Recently I read an interesting article that compared President Ronald Reagan and President Barak Obama's use of the word 'we'. The article noted that Reagan's use of the word 'we' was the populist usage, 'we' meaning everyone in the United States who is rooting for the good of United States. Reagan felt a brotherhood with his fellow Americans. Obama's use of the word 'we', however, is not populist, but instead 'we' meaning those that agree with Obama's agenda for the nation and are helping him to achieve it. Obama's brotherhood is by contrast... elite. This is a noteworthy observation. Pay attention to see if you notice the distinction yourself.
The article above reminded me of a similar observation about the use of pronouns in the Bible for God's family.
Isaiah said, "You meet him who rejoices and does righteousness, those who remember you in your ways. Behold, you were angry, and we sinned. We have been in sin for a long time. Shall we be saved?" (Isaiah 64:5 WEB). The great prophet Isaiah includes himself in the list of those having sinned and speaks to God as a voice for all sinners calling out to God. Isaiah shared a brotherhood with fellow sinners.
Peter said, "Let all the house of Israel therefore know certainly that God has made him both Lord and Christ, this Jesus whom you crucified" (Acts 2:36 WEB). Passionate Peter preaches a sermon that brings 3,000 people to their knees in repentance after the crucifixion of Christ. Peter is not somehow less noble or more hypocritical than Isaiah above, but instead shows us that it is more than appropriate to bring hardened sinners to account by preaching, 'YOU have sinned!' Peter is well aware that he also had sinned, denying Jesus with vile curses and swearing. So his sermon is not in the spirit of condemnation, but correction. But his sermon is not, 'I'm bad, you're bad, God's good, and we're OK.' No. Peter's audience is not welcomed into the 'we' with him until they also join him with hearts bowed in repentance. Peter was just the man for this sermon.
Paul also said,
1) You were made alive when you were dead in transgressions and sins, 2) in which you once walked according to the course of this world, according to the prince of the power of the air, the spirit who now works in the children of disobedience. 3) We also all once lived among them in the lusts of our flesh, doing the desires of the flesh and of the mind, and were by nature children of wrath, even as the rest. 4) But God, being rich in mercy, for his great love with which he loved us, 5) even when we were dead through our trespasses, made us alive together with Christ—by grace you have been saved— 6) and raised us up with him, and made us to sit with him in the heavenly places in Christ Jesus, 7) that in the ages to come he might show the exceeding riches of his grace in kindness toward us in Christ Jesus; 8) for by grace you have been saved through faith, and that not of yourselves; it is the gift of God, 9) not of works, that no one would boast. 10) For we are his workmanship, created in Christ Jesus for good works, which God prepared before that we would walk in them.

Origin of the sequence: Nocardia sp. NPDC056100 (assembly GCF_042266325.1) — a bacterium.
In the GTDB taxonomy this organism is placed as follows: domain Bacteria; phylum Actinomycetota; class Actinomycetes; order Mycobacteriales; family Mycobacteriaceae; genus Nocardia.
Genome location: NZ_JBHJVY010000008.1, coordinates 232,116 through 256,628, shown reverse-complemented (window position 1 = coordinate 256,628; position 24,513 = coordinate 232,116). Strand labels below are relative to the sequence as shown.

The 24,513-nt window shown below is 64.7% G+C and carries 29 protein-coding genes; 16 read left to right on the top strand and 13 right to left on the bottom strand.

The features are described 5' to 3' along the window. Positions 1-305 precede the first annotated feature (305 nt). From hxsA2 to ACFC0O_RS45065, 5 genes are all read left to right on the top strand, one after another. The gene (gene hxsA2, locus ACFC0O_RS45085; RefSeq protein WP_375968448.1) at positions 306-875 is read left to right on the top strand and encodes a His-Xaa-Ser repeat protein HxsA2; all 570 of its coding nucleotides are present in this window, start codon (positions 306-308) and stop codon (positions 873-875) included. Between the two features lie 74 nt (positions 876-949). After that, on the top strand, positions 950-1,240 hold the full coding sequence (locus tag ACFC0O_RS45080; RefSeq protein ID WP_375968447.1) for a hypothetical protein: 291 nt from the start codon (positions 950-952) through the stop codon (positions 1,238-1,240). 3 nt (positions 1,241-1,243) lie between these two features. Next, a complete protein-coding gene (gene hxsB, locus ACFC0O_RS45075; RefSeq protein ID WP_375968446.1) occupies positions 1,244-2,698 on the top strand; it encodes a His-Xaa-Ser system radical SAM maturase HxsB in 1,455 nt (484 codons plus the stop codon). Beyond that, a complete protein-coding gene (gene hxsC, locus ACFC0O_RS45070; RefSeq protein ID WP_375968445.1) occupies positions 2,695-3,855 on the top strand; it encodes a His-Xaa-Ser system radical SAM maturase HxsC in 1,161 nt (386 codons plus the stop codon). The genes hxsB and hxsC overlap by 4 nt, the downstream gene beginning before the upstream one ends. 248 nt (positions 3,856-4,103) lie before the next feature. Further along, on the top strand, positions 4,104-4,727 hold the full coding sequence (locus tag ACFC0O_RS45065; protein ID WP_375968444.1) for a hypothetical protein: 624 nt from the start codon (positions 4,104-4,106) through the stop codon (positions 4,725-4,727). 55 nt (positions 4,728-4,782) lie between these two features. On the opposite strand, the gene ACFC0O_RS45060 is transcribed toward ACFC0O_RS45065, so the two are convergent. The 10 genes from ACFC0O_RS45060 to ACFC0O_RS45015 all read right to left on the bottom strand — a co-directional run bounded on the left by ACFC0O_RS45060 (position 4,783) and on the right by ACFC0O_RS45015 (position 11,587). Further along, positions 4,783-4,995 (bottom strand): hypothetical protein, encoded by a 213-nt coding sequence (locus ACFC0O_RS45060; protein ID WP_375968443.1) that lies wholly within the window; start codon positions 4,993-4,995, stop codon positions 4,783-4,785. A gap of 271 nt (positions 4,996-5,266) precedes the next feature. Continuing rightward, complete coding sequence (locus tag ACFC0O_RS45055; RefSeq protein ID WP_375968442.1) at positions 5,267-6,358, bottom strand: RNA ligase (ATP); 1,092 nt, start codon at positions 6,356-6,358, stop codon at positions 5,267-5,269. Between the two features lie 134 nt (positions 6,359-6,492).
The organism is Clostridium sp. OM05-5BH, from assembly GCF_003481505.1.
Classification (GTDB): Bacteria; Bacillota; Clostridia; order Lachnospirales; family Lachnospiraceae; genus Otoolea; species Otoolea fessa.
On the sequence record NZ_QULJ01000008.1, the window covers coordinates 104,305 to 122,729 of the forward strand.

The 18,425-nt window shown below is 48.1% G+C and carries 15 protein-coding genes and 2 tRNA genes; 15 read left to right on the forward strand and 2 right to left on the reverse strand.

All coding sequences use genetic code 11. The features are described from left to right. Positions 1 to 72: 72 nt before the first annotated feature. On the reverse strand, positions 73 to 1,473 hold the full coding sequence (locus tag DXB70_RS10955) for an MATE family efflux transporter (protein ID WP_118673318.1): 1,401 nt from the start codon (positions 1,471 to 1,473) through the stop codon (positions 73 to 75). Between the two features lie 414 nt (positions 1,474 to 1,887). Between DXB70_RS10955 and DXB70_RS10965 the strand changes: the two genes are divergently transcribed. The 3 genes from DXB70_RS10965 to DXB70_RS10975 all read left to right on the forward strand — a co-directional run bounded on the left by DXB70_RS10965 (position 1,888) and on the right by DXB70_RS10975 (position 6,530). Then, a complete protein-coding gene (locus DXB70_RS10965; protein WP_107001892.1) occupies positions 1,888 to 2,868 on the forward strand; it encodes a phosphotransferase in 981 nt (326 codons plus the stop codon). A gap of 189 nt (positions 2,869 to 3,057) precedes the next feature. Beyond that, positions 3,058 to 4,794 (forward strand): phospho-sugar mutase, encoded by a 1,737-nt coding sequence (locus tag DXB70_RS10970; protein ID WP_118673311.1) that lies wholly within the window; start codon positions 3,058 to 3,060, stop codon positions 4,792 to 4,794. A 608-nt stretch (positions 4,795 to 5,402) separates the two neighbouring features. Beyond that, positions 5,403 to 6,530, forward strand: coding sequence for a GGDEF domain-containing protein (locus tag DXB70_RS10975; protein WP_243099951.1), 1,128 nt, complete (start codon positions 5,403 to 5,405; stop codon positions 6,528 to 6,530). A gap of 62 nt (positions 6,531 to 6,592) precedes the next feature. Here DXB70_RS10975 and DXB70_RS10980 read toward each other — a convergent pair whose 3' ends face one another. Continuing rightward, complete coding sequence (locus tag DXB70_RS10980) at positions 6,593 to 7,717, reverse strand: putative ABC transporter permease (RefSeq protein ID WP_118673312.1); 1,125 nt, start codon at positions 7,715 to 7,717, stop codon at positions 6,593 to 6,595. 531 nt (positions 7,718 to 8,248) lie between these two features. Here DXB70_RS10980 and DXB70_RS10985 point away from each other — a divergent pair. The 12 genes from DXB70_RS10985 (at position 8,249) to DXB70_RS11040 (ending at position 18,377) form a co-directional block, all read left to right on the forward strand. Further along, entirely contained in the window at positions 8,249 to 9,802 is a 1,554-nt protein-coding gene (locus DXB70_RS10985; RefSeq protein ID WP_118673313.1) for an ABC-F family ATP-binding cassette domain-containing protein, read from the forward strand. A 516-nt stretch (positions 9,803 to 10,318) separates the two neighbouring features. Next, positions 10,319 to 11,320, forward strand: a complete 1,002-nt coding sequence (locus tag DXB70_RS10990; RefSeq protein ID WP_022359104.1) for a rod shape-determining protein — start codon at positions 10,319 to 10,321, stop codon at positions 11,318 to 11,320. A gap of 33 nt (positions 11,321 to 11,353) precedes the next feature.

11) Therefore remember that once you, the Gentiles in the flesh, who are called "uncircumcision" by that which is called "circumcision" (in the flesh, made by hands), 12) that you were at that time separate from Christ, alienated from the commonwealth of Israel, and strangers from the covenants of the promise, having no hope and without God in the world. 13) But now in Christ Jesus you who once were far off are made near in the blood of Christ. 14) For he is our peace, who made both one, and broke down the middle wall of separation, 15) having abolished in his flesh the hostility, the law of commandments contained in ordinances, that he might create in himself one new man of the two, making peace, 16) and might reconcile them both in one body to God through the cross, having killed the hostility through it. 17) He came and preached peace to you who were far off and to those who were near. 18) For through him we both have our access in one Spirit to the Father. 19) So then you are no longer strangers and foreigners, but you are fellow citizens with the saints and of the household of God, 20) being built on the foundation of the apostles and prophets, Christ Jesus himself being the chief cornerstone; 21) in whom the whole building, fitted together, grows into a holy temple in the Lord; 22) in whom you also are built together for a habitation of God in the Spirit.
Ephesians 2:1-22 (WEB)
Paul's gracious use of the pronouns 'you', 'us', and 'we' in this passage of Scripture is perhaps the most heart-warming display of Christian charity and unity found in the whole of Scripture. Paul was the Pharisee of Pharisees and had a Pharisee's attitude toward Gentile 'dogs'. If Gentiles wanted to join the Jewish family of faith, Paul and the Pharisees demanded that the only way was through legal compliance with the Law of Moses. This was God's standard before the advent of Christ. Yet even the Jews did not comply with the Law of Moses themselves! Paul and the Jews hypocritically excluded the Gentiles and labeled them 'dogs' for failing to standards that they did not even keep themselves.
Yet in Ephesians 2:1-22 we see that Paul has fully repented of his hypocrisy, abandoned the Old Covenant, and received Christ and his New Covenant. Paul is now a Christian! Moreover, Paul warmly welcomes and enjoys fellowship with those he formerly called 'dogs', confessing that he is saved by the exact same terms as they, that of the unmerited grace of Jesus Christ. Paul 'lost all things' including his Jewishness in order to stand side by side with Gentile believers on the same level ground at the foot of the cross of Christ.
And what about you? Is your use of 'we' populist or elite, dividing or unifying Christ's family? Is your use of 'you' condemning or corrective, hurting or helping?